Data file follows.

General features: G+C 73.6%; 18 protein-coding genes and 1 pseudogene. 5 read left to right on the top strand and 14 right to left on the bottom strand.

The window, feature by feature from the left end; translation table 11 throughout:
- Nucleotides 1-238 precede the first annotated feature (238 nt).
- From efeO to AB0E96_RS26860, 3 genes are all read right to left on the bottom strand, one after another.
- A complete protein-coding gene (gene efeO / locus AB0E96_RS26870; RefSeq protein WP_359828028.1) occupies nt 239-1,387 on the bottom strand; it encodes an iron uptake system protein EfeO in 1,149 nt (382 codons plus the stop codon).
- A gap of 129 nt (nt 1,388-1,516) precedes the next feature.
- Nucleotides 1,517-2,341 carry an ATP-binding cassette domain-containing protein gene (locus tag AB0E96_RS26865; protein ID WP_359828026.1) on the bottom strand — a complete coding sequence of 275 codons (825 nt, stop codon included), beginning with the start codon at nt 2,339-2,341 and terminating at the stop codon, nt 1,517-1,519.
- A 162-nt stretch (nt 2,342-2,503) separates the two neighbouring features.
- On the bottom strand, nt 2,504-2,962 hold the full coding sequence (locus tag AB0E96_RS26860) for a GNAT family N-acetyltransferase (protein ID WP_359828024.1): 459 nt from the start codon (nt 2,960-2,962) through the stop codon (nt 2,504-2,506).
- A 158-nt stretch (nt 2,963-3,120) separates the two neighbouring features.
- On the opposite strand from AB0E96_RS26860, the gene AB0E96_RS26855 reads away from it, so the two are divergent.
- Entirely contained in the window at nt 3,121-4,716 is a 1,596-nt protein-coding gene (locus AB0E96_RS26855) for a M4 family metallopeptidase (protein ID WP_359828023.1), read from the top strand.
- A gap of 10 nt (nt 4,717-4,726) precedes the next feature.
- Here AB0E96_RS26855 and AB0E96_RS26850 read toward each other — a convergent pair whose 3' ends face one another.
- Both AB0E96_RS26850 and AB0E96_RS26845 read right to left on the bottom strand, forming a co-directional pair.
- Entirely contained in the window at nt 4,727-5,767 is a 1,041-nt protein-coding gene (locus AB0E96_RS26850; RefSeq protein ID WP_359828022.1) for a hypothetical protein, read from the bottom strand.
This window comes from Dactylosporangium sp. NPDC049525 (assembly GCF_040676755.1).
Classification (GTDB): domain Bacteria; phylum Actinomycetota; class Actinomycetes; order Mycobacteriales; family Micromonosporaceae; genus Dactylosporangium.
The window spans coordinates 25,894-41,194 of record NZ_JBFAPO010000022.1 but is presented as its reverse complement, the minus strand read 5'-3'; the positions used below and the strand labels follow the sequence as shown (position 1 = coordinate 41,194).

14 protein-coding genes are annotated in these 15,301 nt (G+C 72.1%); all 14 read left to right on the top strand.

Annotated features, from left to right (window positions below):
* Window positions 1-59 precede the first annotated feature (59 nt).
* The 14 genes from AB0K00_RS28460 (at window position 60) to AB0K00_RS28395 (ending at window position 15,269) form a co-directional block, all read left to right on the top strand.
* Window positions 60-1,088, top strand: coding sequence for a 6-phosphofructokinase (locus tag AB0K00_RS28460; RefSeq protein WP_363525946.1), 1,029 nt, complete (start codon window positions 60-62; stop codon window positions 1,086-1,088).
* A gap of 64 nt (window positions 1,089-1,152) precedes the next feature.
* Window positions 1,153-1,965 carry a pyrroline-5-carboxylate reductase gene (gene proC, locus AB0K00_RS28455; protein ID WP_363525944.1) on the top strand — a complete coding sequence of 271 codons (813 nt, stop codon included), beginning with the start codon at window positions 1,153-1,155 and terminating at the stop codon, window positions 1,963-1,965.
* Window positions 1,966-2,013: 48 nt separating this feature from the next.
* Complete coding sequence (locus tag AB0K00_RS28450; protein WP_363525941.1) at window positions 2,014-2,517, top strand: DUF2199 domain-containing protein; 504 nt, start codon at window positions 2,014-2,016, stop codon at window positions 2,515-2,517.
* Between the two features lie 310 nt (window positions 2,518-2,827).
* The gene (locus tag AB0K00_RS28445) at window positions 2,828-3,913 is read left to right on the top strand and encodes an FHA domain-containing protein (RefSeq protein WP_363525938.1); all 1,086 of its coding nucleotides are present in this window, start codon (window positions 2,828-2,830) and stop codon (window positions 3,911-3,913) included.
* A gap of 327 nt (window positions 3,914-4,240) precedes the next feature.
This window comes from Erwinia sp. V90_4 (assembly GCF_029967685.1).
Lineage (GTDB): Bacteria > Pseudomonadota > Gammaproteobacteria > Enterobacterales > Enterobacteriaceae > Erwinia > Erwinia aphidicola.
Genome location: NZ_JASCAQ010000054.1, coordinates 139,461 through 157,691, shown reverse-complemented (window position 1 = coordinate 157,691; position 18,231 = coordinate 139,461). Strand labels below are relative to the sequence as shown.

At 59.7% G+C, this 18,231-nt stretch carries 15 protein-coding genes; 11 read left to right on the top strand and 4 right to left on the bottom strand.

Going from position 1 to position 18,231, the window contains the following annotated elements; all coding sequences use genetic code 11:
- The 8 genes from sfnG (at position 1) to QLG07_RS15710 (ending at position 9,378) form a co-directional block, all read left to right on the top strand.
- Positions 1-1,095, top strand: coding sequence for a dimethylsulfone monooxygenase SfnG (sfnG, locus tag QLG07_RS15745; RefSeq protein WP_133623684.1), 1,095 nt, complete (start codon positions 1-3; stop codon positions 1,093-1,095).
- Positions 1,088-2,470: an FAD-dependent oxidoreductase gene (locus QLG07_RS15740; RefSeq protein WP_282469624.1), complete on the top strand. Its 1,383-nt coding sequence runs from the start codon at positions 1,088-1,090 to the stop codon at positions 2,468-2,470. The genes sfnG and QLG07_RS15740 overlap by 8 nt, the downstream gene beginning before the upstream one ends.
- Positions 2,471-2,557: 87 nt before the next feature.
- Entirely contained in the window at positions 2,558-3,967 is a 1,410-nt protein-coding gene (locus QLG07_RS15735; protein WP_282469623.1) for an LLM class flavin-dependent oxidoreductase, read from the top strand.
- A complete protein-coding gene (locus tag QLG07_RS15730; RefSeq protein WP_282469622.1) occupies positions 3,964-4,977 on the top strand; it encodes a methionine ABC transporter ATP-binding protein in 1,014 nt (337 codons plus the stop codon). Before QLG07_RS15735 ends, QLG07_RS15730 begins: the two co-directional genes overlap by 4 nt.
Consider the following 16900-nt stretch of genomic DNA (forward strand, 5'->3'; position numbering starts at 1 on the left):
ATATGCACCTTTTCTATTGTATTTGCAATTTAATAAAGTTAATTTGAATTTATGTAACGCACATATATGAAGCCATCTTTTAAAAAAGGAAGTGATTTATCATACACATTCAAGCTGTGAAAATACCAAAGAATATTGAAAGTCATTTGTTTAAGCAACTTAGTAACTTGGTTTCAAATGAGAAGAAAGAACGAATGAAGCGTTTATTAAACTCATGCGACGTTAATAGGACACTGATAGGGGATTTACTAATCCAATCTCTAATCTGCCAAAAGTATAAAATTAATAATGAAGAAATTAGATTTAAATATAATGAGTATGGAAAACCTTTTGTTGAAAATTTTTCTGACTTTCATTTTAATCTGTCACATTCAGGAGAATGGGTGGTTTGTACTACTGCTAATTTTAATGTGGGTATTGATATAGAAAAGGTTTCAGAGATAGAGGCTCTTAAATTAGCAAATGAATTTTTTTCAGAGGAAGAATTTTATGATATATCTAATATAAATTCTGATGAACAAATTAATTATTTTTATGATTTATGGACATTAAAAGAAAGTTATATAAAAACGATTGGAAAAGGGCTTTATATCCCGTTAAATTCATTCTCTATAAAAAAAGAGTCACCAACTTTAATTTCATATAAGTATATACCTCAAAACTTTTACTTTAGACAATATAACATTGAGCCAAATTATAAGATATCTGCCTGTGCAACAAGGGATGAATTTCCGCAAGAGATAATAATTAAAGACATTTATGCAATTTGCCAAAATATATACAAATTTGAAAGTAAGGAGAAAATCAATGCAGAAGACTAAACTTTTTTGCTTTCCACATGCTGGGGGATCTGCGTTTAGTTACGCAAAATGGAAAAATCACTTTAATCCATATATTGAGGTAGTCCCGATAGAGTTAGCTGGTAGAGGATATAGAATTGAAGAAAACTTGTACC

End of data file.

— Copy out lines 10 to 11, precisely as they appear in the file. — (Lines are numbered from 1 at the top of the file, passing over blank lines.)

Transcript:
- A 158-nt stretch (nt 2,963-3,120) separates the two neighbouring features.
- On the opposite strand from AB0E96_RS26860, the gene AB0E96_RS26855 reads away from it, so the two are divergent.